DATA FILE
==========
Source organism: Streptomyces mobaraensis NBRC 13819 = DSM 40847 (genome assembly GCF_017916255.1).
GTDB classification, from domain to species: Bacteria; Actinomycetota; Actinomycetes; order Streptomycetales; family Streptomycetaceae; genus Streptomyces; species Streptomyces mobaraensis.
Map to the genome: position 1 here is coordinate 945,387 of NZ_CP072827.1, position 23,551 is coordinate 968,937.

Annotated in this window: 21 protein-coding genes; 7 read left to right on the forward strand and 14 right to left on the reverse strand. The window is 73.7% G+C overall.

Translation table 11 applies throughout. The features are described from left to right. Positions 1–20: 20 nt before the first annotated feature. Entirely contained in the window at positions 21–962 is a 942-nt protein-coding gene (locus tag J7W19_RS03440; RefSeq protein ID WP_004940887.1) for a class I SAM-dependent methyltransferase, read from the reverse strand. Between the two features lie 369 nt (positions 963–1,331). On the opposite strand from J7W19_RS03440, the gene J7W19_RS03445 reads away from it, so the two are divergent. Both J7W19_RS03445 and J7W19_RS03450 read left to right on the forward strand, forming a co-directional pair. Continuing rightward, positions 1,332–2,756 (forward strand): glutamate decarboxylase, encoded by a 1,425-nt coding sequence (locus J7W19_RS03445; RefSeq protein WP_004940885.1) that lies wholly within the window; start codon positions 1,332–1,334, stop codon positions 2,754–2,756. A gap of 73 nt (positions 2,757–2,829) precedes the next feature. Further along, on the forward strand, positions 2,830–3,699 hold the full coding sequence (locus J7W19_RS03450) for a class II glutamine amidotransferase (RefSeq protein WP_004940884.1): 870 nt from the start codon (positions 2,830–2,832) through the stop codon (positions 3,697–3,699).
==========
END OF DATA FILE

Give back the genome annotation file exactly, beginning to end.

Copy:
Source organism: Streptomyces mobaraensis NBRC 13819 = DSM 40847 (genome assembly GCF_017916255.1).
GTDB classification, from domain to species: Bacteria; Actinomycetota; Actinomycetes; order Streptomycetales; family Streptomycetaceae; genus Streptomyces; species Streptomyces mobaraensis.
Map to the genome: position 1 here is coordinate 945,387 of NZ_CP072827.1, position 23,551 is coordinate 968,937.

Annotated in this window: 21 protein-coding genes; 7 read left to right on the forward strand and 14 right to left on the reverse strand. The window is 73.7% G+C overall.

Translation table 11 applies throughout. The features are described from left to right. Positions 1–20: 20 nt before the first annotated feature. Entirely contained in the window at positions 21–962 is a 942-nt protein-coding gene (locus tag J7W19_RS03440; RefSeq protein ID WP_004940887.1) for a class I SAM-dependent methyltransferase, read from the reverse strand. Between the two features lie 369 nt (positions 963–1,331). On the opposite strand from J7W19_RS03440, the gene J7W19_RS03445 reads away from it, so the two are divergent. Both J7W19_RS03445 and J7W19_RS03450 read left to right on the forward strand, forming a co-directional pair. Continuing rightward, positions 1,332–2,756 (forward strand): glutamate decarboxylase, encoded by a 1,425-nt coding sequence (locus J7W19_RS03445; RefSeq protein WP_004940885.1) that lies wholly within the window; start codon positions 1,332–1,334, stop codon positions 2,754–2,756. A gap of 73 nt (positions 2,757–2,829) precedes the next feature. Further along, on the forward strand, positions 2,830–3,699 hold the full coding sequence (locus J7W19_RS03450) for a class II glutamine amidotransferase (RefSeq protein WP_004940884.1): 870 nt from the start codon (positions 2,830–2,832) through the stop codon (positions 3,697–3,699).